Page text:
I have a friend I’ve been seeing a lot lately. We’ll call her Scout. This week, Scout and I ate dinner together on Thursday, ate dinner together on Wednesday, ate lunch AND dinner AND watched a movie together on Monday, and we gchatted regularly all week long. My first gchat in the morning, my last gchat at work. And Saturday night, when my chores were done, I found myself thinking, “I wonder if Scout wants to come over for onion rings.”

There are people around me I like better than Scout. People in whom I might be better off investing—roommates I live with; women who are lonelier; men who, you know, are men. (No offense, Scout.)

We’re not even very much alike. Maybe not even kindred spirits. Scout is scrappy. She feels strongly about labor unions (against). She listens to—and quotes—Dr. Laura. But still, right now, this week, she’s my go-to girl.


This is what I considered as I drove home Saturday night, contemplating the reality that I might call Scout for our fifth social event in six days. And, merging into the southbound lane on I-395, it hit me: she was out of town. A day trip. I couldn’t call her. And then, speeding across the 14th Street bridge, it really hit me: her schedule. I call Scout—feel comfortable calling Scout—because I know her schedule. And it’s a lot like mine.

Somehow this realization made me feel cheap. Sad. Like a fair-weather friend. Or rather, like a hey-you-work-within-walking-distance-from-me-let’s-hang-out-always friend. As though, despite years of tasting the pure, transformative sweetness of true friendship, I had become a give-up-what-I-want-most-for-what-I-can-get-most-accessibly kind of person.

But I guess I shouldn’t have been surprised. I mean, geography does this to us too, right? And almost unavoidably. We’re friends with who we’re friends with only because, at some point, something willed us into geographical proximity with those people. We were like electrons colliding. Hey! Look at you! Look at me! We’re colliding! Let’s be friends! (Okay, I don’t remember my chemistry all that well. Don’t look into that metaphor too closely.)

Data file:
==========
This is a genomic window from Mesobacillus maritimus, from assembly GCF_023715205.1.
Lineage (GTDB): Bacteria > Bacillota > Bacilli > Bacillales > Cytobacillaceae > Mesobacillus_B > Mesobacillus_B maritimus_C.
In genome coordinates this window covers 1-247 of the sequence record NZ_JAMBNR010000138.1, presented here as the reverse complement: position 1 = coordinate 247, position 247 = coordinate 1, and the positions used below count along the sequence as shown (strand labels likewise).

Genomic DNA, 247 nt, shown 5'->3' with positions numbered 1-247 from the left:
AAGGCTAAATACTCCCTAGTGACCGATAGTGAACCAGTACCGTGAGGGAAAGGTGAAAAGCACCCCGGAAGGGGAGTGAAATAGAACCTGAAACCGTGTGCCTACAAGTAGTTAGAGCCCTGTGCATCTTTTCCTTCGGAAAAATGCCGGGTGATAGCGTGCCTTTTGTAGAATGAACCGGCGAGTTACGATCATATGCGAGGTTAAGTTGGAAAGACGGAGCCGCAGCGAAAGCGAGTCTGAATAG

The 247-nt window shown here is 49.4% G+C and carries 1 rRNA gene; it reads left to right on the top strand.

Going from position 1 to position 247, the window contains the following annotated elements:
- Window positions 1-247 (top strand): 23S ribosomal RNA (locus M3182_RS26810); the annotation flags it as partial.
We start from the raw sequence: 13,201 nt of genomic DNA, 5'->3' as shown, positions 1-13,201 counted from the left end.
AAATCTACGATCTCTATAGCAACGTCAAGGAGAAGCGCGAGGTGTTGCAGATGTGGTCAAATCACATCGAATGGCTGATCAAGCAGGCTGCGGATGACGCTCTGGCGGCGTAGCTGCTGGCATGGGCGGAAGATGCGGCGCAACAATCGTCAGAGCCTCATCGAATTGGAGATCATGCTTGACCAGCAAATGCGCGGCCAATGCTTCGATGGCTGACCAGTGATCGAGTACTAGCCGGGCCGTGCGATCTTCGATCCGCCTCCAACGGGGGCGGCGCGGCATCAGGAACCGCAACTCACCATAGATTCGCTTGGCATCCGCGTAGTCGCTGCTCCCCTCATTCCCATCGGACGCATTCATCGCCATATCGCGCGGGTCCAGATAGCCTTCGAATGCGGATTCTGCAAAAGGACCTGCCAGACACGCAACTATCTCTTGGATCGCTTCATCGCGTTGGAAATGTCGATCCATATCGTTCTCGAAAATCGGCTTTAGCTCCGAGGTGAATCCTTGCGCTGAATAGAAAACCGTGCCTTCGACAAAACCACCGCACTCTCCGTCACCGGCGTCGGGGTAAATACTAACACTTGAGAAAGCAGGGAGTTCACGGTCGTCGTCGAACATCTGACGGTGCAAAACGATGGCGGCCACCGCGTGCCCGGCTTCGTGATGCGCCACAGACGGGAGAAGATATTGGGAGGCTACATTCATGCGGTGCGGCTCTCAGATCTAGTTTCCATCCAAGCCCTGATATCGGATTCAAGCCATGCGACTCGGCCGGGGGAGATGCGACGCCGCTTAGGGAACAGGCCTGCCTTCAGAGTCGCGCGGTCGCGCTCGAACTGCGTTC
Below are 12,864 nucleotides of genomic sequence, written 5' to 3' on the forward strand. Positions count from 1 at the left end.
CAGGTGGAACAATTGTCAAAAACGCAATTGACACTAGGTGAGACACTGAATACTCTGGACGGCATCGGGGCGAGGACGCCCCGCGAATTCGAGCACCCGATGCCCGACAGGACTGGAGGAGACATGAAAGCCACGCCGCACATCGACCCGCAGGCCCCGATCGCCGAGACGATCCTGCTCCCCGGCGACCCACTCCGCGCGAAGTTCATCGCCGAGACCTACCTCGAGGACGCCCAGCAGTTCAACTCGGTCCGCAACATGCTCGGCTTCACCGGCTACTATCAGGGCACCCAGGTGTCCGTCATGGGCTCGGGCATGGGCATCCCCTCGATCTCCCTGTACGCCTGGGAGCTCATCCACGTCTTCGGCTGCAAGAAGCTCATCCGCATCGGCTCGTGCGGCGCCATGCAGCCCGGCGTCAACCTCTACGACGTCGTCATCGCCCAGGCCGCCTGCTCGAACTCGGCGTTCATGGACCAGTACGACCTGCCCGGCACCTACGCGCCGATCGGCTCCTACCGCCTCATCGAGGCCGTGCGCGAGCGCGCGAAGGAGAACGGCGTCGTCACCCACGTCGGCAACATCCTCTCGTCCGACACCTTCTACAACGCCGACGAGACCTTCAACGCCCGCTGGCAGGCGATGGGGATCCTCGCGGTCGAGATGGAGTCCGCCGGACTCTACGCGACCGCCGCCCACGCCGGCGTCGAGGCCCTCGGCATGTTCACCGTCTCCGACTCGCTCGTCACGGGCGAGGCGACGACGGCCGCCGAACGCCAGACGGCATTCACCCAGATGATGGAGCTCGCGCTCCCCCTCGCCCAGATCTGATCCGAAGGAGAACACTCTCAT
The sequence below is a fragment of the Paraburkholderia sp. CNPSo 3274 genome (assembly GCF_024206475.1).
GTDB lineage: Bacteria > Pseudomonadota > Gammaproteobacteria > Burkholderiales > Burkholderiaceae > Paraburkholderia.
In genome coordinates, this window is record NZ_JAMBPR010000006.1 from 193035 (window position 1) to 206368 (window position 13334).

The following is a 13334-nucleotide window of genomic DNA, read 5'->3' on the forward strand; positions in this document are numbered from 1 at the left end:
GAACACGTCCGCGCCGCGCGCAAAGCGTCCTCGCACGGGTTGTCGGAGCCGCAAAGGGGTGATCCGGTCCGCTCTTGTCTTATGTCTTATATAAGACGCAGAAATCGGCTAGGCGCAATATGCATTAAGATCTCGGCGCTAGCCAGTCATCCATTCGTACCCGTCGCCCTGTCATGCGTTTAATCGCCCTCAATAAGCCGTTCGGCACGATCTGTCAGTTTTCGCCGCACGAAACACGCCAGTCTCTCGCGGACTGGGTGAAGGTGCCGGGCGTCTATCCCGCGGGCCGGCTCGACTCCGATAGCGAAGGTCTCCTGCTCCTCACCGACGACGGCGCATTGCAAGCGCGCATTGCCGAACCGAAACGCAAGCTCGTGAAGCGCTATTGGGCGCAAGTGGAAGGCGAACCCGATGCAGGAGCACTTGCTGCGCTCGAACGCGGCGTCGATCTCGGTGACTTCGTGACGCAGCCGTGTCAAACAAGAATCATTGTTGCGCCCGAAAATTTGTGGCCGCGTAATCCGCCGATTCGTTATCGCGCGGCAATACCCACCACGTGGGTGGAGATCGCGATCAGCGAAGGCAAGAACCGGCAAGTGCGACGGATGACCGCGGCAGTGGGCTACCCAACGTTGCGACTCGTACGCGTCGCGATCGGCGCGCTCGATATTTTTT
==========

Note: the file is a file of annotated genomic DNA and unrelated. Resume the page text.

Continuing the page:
Think of it. If we—the whole of humankind, past, present, and future—were lined up in some great cosmic matching game with the people MOST like us or MOST complementary to us or MOST likely to be our best friends, what are the chances we would end up with the exact five or ten or twenty people we now prefer the most? What are the chances?

Let’s not talk about it. No, seriously. I want to end this post now. The cosmic matching idea terrifies me.  I hate the idea that if the cosmic yentas were to make a list of the People With Whom Sarah Olson Would Best Be Friends, my current actual best friends might not top it.  It’s a lame hypothetical.  A stupid one.  And it’s impossible.  And we shouldn’t let a mere Monday blogger take from us the certainty that the people we love best are the people we’d love best, no matter how much the odds would be against it if such a cosmic matching game were possible, WHICH IT’S NOT, so we’ll return, thank you, to our worlds, in our times, in our area codes, with our respective jobs and commutes home to Virginia/wherever. And to the rockstar/awesome/fair-to-middling-but-a-darn-sight-better-than-middle-school friends that come with that.

In other words: We are where we are and we love whom we love. And if that goes well, and the people around us love us back, then that’s a miracle that transcends time. And one that testifies of the congeniality of the human spirit.

If we have this many friends in this geo-generation-schedule-access zone, think of how many we’ll have in heaven.

Scout laughs at my jokes and likes that/when I laugh at hers. And I know if I gchat her at 3 pm and say, “Any chance you could be interested in a cookie at 4?” she’s likely to say, “Are you paying?” Which, I’m coming to learn, is Scout’s way of saying, “Yes, Sarah. I’ll meet you at the Potbelly’s between us.”

I like it when she says that.